- Hold a meeting with the employee and tell them quickly and clearly that they’re being let go. Be respectful and humane. It’s a good idea to have another director or someone from HR present.
- This should never come as a surprise to the staff member because you should have been communicating clearly with them throughout the process about whether their performance is meeting expectations.
- Remind them of any restrictive covenants in their employment contract.
- Put the employee on gardening leave so that the team can move on and you remove the potential for a bad atmosphere in the workplace.
- Hold an Exit Interview even though you've dismissed them. It often provides great feedback to improve the company's performance.
Recruitment Agency Guarantees
- I’m not a fan of recruitment agencies but one of their advantages is that if a new hire doesn’t work out within some time period you may get a refund or a replacement.
- Under a refund you’ll be paid back some percentage of agency fees, often in the form of a time-limited credit note.
- With a replacement guarantee the agency sends you a new person. The disadvantage of this is that you won’t necessarily receive a similar candidate and it may take time for the agency to find someone.
What to Do After You’ve Dismissed an Employee
Reassure your existing staff
- Your staff may feel happy, indifferent, sad or angry about the dismissal of their colleague. The dismissal may have raised issues in their minds about the company and their future in it. They may start to think about other options.
- To avoid losing good staff, you need to show that you appreciate them. Make sure that you deal swiftly with any feedback to do with management and the treatment of staff that came up at the Exit Interview.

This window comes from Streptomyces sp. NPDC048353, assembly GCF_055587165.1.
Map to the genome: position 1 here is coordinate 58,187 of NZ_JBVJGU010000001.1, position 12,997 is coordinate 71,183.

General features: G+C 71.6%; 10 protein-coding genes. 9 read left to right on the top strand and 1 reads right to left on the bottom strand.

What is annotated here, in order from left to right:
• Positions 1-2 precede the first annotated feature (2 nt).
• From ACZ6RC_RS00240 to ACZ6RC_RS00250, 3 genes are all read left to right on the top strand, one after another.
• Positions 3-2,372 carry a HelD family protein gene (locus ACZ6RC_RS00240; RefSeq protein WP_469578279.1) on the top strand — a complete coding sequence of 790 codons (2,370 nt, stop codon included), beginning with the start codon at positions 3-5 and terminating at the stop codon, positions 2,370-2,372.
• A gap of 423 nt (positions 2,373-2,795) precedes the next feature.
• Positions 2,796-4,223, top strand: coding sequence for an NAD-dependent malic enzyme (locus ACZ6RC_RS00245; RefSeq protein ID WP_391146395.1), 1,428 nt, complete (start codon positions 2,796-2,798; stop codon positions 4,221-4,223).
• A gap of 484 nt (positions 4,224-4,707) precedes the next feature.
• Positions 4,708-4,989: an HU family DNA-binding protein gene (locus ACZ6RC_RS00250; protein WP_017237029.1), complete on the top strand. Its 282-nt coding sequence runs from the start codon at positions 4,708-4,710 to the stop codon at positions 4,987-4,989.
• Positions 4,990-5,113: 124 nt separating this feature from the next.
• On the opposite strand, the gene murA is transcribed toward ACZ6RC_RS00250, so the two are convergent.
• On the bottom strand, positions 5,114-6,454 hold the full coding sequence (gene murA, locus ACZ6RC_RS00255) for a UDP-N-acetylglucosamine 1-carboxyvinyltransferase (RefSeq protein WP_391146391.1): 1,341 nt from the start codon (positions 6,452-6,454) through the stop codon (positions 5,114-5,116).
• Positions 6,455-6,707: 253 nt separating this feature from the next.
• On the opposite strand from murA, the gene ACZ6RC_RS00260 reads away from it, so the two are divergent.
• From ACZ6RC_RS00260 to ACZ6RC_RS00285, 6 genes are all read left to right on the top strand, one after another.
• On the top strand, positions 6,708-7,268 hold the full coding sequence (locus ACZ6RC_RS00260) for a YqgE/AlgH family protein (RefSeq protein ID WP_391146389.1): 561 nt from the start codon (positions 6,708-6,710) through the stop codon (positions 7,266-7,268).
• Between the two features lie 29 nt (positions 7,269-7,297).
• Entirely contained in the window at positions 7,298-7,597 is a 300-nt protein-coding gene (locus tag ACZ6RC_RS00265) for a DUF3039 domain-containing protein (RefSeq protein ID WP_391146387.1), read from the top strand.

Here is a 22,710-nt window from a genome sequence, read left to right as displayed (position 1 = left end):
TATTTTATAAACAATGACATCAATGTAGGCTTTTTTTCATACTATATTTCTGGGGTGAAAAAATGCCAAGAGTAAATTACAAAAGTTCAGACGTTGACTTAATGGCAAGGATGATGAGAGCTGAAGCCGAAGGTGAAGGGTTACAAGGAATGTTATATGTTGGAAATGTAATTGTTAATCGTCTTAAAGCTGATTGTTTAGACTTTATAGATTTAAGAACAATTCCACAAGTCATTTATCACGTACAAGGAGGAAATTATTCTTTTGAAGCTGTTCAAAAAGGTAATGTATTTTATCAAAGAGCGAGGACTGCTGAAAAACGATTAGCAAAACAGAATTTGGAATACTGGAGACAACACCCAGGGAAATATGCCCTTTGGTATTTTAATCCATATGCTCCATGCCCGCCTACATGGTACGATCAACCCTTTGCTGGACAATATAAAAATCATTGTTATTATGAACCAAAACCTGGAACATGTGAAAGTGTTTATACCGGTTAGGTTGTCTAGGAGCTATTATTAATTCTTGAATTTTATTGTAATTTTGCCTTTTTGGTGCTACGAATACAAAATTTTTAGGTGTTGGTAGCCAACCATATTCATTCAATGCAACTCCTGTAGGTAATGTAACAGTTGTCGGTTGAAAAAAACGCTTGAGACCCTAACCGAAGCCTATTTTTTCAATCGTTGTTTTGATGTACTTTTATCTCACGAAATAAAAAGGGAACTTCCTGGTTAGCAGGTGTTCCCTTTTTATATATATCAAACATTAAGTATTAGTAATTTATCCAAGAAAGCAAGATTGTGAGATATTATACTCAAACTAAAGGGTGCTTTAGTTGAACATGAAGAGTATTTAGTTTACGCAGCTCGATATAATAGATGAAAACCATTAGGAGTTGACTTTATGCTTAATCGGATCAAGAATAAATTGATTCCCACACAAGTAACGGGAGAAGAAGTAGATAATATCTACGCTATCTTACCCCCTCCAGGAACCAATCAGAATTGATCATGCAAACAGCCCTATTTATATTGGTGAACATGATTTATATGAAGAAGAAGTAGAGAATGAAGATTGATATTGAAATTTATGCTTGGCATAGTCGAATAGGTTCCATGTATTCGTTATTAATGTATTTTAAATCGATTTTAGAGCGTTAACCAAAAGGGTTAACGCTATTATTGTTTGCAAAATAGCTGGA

Pause and reflect
- Before hiring again, you need to think about what went wrong.
- Try to identify underlying reasons rather than just symptoms. Perhaps the job didn’t create value for customers, the Great Performance Profile wasn’t realistic or the recruitment process wasn’t sufficiently rigorous.
- Think about lessons to be learned to improve things for next time.
<div class="grey-callout"><h2>Key Takeaways</h2><p><ul><li>In situations of gross misconduct, dismiss the employee immediately according to your company policies.</li><li>It’s best to dismiss Poor Performers because they hurt company performance.</li><li>Before you dismiss a Poor Performer carry out my Five-Step Turnaround Process to see if you can get them to improve.</li><li>If they don’t improve, move forward with dismissal.</li><li>If the dismissed employee came through a recruitment agency, you may be eligible for a refund.</li><li>After you dismiss someone, you need to reassure your existing staff and deal with any underlying problems that may lead them to question their position in your organisation.</li><li>Before hiring again, reflect on what went wrong so that you can improve for next time.</li></ul></p></div>